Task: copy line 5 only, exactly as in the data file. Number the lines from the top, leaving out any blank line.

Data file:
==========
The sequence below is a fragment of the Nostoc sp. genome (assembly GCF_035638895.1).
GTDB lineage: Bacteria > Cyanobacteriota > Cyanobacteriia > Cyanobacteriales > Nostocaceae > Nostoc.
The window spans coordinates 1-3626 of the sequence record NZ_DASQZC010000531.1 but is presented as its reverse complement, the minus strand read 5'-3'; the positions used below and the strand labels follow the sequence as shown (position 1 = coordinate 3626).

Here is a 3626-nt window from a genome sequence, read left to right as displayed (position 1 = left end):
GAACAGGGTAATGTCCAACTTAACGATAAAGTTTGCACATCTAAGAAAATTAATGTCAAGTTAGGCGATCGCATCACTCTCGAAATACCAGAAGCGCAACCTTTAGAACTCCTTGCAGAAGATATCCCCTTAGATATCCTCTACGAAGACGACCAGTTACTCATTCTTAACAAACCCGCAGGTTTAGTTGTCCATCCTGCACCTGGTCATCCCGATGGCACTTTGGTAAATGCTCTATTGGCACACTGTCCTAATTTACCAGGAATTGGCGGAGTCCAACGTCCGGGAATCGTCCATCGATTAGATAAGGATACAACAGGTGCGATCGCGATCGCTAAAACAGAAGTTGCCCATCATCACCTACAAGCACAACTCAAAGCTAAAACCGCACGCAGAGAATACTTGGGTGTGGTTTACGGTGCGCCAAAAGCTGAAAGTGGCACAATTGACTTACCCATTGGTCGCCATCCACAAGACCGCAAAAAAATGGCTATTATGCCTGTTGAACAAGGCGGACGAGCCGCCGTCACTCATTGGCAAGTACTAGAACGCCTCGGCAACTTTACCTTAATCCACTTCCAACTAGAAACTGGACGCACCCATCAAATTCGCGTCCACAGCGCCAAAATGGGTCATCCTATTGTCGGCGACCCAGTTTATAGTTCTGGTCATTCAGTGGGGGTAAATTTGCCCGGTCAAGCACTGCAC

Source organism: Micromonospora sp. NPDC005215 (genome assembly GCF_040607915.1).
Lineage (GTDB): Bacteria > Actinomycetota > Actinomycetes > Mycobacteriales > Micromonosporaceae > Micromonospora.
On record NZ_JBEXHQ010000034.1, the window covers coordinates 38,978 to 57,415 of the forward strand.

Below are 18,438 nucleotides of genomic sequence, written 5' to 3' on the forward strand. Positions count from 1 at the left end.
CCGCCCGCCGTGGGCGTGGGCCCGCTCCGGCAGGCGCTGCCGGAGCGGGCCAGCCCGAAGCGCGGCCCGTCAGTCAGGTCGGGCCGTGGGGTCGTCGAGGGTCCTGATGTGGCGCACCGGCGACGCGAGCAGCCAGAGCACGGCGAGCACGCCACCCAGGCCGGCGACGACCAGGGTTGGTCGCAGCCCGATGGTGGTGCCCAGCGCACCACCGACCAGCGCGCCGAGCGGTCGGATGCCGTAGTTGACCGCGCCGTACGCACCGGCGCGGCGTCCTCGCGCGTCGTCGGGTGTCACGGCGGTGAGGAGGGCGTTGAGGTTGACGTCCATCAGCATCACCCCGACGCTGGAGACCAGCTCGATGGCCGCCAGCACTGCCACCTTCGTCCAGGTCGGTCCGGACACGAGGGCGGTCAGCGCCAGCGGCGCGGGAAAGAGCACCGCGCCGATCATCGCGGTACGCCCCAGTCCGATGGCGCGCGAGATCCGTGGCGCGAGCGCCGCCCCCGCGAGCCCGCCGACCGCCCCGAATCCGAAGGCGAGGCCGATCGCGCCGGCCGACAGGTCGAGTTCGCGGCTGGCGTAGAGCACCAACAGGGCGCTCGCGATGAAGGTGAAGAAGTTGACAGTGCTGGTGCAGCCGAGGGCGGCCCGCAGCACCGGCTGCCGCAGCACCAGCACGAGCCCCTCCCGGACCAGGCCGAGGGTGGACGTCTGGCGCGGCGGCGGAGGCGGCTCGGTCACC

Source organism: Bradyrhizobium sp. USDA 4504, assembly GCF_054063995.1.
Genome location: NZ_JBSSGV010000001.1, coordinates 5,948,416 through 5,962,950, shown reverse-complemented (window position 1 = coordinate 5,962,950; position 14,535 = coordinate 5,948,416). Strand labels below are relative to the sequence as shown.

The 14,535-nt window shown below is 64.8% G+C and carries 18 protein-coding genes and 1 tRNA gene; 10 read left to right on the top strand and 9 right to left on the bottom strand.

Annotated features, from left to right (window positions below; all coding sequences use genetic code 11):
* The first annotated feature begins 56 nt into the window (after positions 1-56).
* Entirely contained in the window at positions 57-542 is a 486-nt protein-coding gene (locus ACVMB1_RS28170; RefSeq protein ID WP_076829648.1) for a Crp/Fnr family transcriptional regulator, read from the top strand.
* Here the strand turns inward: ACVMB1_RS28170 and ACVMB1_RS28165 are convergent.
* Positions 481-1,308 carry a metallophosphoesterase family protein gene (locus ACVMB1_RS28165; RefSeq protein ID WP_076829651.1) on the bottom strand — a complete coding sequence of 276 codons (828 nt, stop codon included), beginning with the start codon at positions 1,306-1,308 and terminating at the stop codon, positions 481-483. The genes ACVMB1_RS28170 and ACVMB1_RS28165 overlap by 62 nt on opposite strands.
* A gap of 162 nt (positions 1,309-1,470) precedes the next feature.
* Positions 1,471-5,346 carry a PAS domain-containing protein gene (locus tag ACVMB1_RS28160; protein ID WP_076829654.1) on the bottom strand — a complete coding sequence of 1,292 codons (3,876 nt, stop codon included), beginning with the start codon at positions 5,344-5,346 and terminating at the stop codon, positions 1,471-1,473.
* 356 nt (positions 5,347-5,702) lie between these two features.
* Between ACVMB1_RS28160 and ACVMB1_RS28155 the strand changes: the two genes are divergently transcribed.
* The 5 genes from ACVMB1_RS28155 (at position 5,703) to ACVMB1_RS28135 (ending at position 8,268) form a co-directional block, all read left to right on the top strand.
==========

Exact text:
GAACAGGGTAATGTCCAACTTAACGATAAAGTTTGCACATCTAAGAAAATTAATGTCAAGTTAGGCGATCGCATCACTCTCGAAATACCAGAAGCGCAACCTTTAGAACTCCTTGCAGAAGATATCCCCTTAGATATCCTCTACGAAGACGACCAGTTACTCATTCTTAACAAACCCGCAGGTTTAGTTGTCCATCCTGCACCTGGTCATCCCGATGGCACTTTGGTAAATGCTCTATTGGCACACTGTCCTAATTTACCAGGAATTGGCGGAGTCCAACGTCCGGGAATCGTCCATCGATTAGATAAGGATACAACAGGTGCGATCGCGATCGCTAAAACAGAAGTTGCCCATCATCACCTACAAGCACAACTCAAAGCTAAAACCGCACGCAGAGAATACTTGGGTGTGGTTTACGGTGCGCCAAAAGCTGAAAGTGGCACAATTGACTTACCCATTGGTCGCCATCCACAAGACCGCAAAAAAATGGCTATTATGCCTGTTGAACAAGGCGGACGAGCCGCCGTCACTCATTGGCAAGTACTAGAACGCCTCGGCAACTTTACCTTAATCCACTTCCAACTAGAAACTGGACGCACCCATCAAATTCGCGTCCACAGCGCCAAAATGGGTCATCCTATTGTCGGCGACCCAGTTTATAGTTCTGGTCATTCAGTGGGGGTAAATTTGCCCGGTCAAGCACTGCAC